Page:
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Magic Behind Rails Query Params

Ever wondered why Rails will sometimes automatically include params under the model name? Here’s how it happens.
min. read
Oct 7, 2021

I’ve been using Rails for a long time and never paid attention to one of its cool aspects. You probably noticed that sometimes Rails will automatically include params under the model name. But have ever wondered when and how it happens? I didn’t until I was forced to understand the whole stack the request goes through when I was investigating memory problems (something I’ll write about in another post).

Here’s a simple example:

The request is (copied from a spec):

First, as you see, we don’t wrap params in configuration. Also notice that enabled_projects is repeated twice.

It ain’t magic. It’s ActionController::ParamsWrapper at work ❤ .

It’s easy to forget, but when you scaffold your project, Rails creates config/initializers/wrap_parameters.rb with a default configuration like:

That means when ActionController is loaded, it should call wrap_parameters format: [:json] by default.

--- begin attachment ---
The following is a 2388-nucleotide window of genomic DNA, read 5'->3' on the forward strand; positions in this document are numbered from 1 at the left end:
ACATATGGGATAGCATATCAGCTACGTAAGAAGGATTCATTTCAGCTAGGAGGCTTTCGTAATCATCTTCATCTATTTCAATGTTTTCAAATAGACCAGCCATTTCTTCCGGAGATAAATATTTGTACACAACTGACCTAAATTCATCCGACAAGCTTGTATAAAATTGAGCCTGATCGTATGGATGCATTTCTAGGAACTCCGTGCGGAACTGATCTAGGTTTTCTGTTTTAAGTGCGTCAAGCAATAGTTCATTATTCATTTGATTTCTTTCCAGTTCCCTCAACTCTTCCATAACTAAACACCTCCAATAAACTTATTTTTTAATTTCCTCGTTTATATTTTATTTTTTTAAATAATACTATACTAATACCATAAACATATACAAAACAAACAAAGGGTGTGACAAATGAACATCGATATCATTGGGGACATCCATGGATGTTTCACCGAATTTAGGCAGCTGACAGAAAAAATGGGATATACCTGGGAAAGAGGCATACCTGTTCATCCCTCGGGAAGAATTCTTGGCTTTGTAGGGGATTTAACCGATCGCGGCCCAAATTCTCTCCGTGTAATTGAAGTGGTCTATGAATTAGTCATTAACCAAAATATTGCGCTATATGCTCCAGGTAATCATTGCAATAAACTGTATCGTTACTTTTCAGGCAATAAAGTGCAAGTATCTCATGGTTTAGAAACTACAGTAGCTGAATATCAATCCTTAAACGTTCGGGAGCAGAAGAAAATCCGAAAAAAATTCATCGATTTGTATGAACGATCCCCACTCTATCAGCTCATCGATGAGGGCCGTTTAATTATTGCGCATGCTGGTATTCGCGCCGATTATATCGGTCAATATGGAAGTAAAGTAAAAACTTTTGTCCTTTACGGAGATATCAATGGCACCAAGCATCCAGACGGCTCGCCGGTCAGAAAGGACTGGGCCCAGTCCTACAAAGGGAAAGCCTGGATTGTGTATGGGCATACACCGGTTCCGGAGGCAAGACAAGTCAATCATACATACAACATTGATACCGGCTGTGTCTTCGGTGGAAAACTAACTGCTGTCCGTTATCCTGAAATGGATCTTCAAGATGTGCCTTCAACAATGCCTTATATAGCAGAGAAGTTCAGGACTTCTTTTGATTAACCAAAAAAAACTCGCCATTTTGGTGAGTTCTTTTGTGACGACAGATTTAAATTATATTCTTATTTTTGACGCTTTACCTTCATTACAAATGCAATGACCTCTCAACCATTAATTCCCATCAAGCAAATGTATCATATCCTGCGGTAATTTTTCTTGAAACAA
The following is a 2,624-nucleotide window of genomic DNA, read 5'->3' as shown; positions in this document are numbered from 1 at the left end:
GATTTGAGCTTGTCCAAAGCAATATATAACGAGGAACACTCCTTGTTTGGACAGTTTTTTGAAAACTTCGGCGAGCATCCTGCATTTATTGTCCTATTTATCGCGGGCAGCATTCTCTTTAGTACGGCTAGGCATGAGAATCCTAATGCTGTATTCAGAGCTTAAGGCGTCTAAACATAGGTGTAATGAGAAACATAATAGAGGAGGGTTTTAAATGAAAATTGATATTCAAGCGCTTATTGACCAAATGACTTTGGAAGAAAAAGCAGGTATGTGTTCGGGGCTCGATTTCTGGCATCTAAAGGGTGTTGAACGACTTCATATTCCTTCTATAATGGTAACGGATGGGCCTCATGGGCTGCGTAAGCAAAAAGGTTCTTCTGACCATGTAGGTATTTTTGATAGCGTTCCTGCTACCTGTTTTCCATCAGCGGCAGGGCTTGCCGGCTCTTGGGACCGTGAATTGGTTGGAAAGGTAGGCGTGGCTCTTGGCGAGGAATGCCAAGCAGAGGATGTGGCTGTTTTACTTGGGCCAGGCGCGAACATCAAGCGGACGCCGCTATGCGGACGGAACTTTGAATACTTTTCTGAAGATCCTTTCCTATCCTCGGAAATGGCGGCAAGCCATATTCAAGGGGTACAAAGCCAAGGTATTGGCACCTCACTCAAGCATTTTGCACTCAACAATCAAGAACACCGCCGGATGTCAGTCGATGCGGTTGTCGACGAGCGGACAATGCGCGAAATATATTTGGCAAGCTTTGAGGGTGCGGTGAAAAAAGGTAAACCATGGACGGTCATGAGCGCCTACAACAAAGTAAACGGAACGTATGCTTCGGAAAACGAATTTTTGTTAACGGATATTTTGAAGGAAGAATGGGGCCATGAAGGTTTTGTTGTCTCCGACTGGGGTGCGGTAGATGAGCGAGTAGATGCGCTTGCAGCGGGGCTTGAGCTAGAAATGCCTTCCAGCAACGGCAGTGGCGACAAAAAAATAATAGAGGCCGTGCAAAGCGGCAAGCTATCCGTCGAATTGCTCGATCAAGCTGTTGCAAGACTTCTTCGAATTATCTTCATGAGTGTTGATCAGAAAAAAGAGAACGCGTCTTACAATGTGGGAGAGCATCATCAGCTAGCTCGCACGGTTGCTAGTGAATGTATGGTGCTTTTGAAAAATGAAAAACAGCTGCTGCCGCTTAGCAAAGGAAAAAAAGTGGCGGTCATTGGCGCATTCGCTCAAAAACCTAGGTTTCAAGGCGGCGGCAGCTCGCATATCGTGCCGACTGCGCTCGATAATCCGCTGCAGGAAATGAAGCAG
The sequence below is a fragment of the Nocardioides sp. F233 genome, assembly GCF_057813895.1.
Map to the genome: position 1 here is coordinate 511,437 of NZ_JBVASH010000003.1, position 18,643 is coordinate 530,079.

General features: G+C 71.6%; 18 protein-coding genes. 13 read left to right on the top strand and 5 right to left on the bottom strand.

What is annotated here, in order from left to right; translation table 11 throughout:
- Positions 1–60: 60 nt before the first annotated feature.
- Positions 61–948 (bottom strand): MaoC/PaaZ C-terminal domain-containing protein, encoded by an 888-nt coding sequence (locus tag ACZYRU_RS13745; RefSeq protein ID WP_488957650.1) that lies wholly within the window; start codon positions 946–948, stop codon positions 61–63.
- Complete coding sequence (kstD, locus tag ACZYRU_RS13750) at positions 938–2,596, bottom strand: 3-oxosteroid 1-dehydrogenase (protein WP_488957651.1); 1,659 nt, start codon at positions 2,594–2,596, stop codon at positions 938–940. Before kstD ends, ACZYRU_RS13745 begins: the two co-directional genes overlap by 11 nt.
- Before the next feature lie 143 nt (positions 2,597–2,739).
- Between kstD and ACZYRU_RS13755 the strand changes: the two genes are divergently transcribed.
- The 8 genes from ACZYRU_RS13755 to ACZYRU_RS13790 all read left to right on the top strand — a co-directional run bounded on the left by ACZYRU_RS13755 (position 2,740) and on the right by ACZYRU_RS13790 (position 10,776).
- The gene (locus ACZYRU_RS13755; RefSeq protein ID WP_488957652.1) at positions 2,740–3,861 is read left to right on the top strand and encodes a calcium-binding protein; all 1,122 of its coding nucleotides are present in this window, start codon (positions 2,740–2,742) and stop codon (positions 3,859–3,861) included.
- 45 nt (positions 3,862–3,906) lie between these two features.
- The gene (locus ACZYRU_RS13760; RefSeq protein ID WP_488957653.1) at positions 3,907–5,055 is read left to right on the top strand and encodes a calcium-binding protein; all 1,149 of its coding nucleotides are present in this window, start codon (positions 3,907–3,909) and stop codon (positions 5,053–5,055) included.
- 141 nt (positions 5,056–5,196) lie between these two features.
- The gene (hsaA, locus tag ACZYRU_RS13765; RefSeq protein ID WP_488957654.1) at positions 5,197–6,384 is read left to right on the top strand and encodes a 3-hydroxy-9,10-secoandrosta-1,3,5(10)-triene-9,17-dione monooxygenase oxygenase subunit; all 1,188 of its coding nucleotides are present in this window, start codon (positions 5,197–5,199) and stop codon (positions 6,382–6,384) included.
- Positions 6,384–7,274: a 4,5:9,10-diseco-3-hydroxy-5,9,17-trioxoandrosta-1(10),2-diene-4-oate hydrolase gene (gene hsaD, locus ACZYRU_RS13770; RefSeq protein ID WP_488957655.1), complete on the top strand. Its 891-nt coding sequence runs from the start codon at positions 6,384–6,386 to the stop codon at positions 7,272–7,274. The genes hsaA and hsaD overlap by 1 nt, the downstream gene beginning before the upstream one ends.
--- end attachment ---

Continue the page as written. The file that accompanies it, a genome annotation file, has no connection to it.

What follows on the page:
Yes, that’s correct - params are wrapped only for JSON requests by default. (In case you’re scratching your head as to why Rails sometimes wraps params and sometimes doesn’t.)

So if you submitted the same request, but for HTML, variant the wrapping would not kick in:

It's handled as:

So why wrap params in the first place?

It’s mostly for ease of use. You can then have code as simple as:

And you don’t need to worry that some random params will be put inside configuration:

The code above still produces:

ActionController::ParamsWrapper tries to guess which model the controller is responsible for, and what attributes are permitted.

You can control that with additional params, for example (in configurations_controller.rb):

Will include attribute_that_is_not_in_the_model into configuration:

Unfortunately, when using include you need to list all attributes that are allowed. You don’t extend the list as the name include would suggest.

Is that a good pattern (using params.require(:configuration).permit!)?

It has its benefits, but we currently don’t use it. We err on the safe side and have an additional security layer (filtering out unwanted params before we pass them to update):

Maybe it’s overly redundant, but it’s our current pattern. Which pattern is better for you?

You can also disable ActionController::ParamsWrapper for a controller with:

Sometimes the tools we use everyday have more features than we stop to appreciate. What’s your favorite thing about Rails?

Paweł Niewiadomski

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